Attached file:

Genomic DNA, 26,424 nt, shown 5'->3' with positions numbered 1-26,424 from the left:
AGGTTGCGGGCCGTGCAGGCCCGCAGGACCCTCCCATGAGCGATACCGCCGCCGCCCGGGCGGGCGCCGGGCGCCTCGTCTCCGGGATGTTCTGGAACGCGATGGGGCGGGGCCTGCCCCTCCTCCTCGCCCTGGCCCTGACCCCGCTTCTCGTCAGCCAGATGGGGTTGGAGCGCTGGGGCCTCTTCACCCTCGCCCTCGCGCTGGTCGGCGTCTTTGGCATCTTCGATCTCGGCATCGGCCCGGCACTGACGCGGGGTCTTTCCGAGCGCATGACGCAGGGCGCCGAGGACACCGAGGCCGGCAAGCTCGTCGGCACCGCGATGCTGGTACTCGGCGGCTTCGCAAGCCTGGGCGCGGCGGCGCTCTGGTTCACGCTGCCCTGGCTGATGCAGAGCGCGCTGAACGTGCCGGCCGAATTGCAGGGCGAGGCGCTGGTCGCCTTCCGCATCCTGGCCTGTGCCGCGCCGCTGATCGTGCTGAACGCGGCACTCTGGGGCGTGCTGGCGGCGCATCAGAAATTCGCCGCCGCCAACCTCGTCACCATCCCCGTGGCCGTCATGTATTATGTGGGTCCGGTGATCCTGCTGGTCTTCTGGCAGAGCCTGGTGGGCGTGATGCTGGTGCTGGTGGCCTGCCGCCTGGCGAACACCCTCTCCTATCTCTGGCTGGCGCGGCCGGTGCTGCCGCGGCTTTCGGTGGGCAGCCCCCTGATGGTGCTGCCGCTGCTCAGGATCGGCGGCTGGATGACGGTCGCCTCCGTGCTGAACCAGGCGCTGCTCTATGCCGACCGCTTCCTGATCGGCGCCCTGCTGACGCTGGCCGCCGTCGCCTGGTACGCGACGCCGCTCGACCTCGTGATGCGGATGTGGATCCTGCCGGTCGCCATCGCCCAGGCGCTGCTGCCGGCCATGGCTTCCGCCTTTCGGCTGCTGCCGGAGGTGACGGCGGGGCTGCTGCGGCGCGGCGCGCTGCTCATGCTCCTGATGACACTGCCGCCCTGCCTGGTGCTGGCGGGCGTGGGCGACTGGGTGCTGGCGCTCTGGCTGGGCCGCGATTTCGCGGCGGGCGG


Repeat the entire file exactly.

Genomic DNA, 26,424 nt, shown 5'->3' with positions numbered 1-26,424 from the left:
AGGTTGCGGGCCGTGCAGGCCCGCAGGACCCTCCCATGAGCGATACCGCCGCCGCCCGGGCGGGCGCCGGGCGCCTCGTCTCCGGGATGTTCTGGAACGCGATGGGGCGGGGCCTGCCCCTCCTCCTCGCCCTGGCCCTGACCCCGCTTCTCGTCAGCCAGATGGGGTTGGAGCGCTGGGGCCTCTTCACCCTCGCCCTCGCGCTGGTCGGCGTCTTTGGCATCTTCGATCTCGGCATCGGCCCGGCACTGACGCGGGGTCTTTCCGAGCGCATGACGCAGGGCGCCGAGGACACCGAGGCCGGCAAGCTCGTCGGCACCGCGATGCTGGTACTCGGCGGCTTCGCAAGCCTGGGCGCGGCGGCGCTCTGGTTCACGCTGCCCTGGCTGATGCAGAGCGCGCTGAACGTGCCGGCCGAATTGCAGGGCGAGGCGCTGGTCGCCTTCCGCATCCTGGCCTGTGCCGCGCCGCTGATCGTGCTGAACGCGGCACTCTGGGGCGTGCTGGCGGCGCATCAGAAATTCGCCGCCGCCAACCTCGTCACCATCCCCGTGGCCGTCATGTATTATGTGGGTCCGGTGATCCTGCTGGTCTTCTGGCAGAGCCTGGTGGGCGTGATGCTGGTGCTGGTGGCCTGCCGCCTGGCGAACACCCTCTCCTATCTCTGGCTGGCGCGGCCGGTGCTGCCGCGGCTTTCGGTGGGCAGCCCCCTGATGGTGCTGCCGCTGCTCAGGATCGGCGGCTGGATGACGGTCGCCTCCGTGCTGAACCAGGCGCTGCTCTATGCCGACCGCTTCCTGATCGGCGCCCTGCTGACGCTGGCCGCCGTCGCCTGGTACGCGACGCCGCTCGACCTCGTGATGCGGATGTGGATCCTGCCGGTCGCCATCGCCCAGGCGCTGCTGCCGGCCATGGCTTCCGCCTTTCGGCTGCTGCCGGAGGTGACGGCGGGGCTGCTGCGGCGCGGCGCGCTGCTCATGCTCCTGATGACACTGCCGCCCTGCCTGGTGCTGGCGGGCGTGGGCGACTGGGTGCTGGCGCTCTGGCTGGGCCGCGATTTCGCGGCGGGCGG